Thursday nights are not usually spent watching TV... as much as I would like them to be, life generally does not allow it. Thursday's aren't renowned for gripping TV either....
Imagine my surprise yesterday then when I discovered Question Time (usually watched via BBCi Player), followed by Dragon’s Eye (usually missed altogether – I’m rubbish at remembering about TV) and then Sharp End (again, usually missed – mainly because I only discovered it about 2 months ago on my last night off!)!
The focus of all three programmes was less surprising – MPs expenses. The public anger at what’s been happening at Westminster was palpable, most especially in the QT studio with the live audience. Both William Hague and Ben Bradshaw demonstrated how out of touch the two main UK parties are... Even Hague couldn’t help but laugh at the ridiculousness of Anthony Steen’s suggestion that criticism of his expenses was triggered by jealousy! Bradshaw seemed to think that just because he has continually campaigned for reform of expenses that that should pacify a crowd angered by the actions of Hazel Blears and Geoff Hoon, amongst others.
The overwhelming feeling amongst audience members was that Brown should call an election and let the public ‘sack’ those they have deemed to have failed them. I have to say, I share Mr Bradshaw’s concerns – yes, Brown should call an election. But before he does so, each and every claim should be investigated and the findings published so that we, the voting public, can make informed decisions about those that have represented us for the past five years or more. At the moment, every MP is being tarred with the brush of the guilty. Plaid’s Hywel Williams MP was forced on Dragon’s Eye to defend the decision of the Plaid Parliamentary Group to seek, and then to claim for the cost of legal advice on impeaching Tony Blair over the Iraq War. Regardless of what you think about the claim itself, surely no one can disagree that the job of the backbench MP is to hold the government to account? In Wales, where a larger proportion of our young men and women join the armed services, Elfyn, Hywel and Adam were representing the interests of many of their constituents who were to be sent to this illegal war.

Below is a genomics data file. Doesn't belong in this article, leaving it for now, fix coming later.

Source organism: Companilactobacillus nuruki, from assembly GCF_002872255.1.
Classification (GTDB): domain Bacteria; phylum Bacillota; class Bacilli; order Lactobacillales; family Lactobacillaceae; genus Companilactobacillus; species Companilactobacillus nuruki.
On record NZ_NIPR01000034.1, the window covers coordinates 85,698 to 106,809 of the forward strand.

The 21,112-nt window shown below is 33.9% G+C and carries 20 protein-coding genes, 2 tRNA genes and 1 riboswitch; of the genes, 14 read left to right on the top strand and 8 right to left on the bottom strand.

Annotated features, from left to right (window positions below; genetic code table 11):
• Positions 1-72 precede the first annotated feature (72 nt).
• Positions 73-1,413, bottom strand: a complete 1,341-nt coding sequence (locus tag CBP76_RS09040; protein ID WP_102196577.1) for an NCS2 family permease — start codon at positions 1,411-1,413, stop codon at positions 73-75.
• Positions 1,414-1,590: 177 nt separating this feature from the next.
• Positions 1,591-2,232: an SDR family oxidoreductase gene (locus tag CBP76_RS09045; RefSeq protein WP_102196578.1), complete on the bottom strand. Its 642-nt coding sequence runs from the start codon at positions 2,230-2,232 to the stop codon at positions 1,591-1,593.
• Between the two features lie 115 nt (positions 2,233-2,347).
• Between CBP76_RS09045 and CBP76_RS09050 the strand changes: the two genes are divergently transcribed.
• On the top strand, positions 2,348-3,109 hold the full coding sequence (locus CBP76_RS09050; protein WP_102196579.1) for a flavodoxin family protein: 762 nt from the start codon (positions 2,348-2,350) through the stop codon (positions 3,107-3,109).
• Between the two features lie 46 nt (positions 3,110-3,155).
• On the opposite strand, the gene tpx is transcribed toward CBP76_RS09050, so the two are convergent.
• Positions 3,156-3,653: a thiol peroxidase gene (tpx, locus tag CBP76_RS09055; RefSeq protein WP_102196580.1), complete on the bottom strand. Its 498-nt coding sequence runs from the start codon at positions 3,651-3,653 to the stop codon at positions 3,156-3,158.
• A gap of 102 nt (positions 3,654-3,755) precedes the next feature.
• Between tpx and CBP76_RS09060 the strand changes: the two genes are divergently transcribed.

Reform is needed desperately, and as Vince Cable advocated, not just reform of the expenses system but wholesale reform of the parliamentary system. I just hope they don’t allow Blaenau Gwent’s Dai Davies, a seat on the oversight committee. If I am not mistaken, I heard Mr Davies advocate on Sharp End that MPs salaries be linked to the average wage of their constituents. I would be seriously concerned about the huge disparity between wages this would create. As Mai Davies pointed out, the Hon. Member for Blaenau Gwent's salary would drop to around £25,000 whilst the MP for Henley, or one of the many other London constituencies, would see his soar well into the hundred thousands. How would that kind of wage gap help foster effective representation and good governance?
Ooooo... it’s just occurred to me – the Conservative Party would abandon welsh seats!!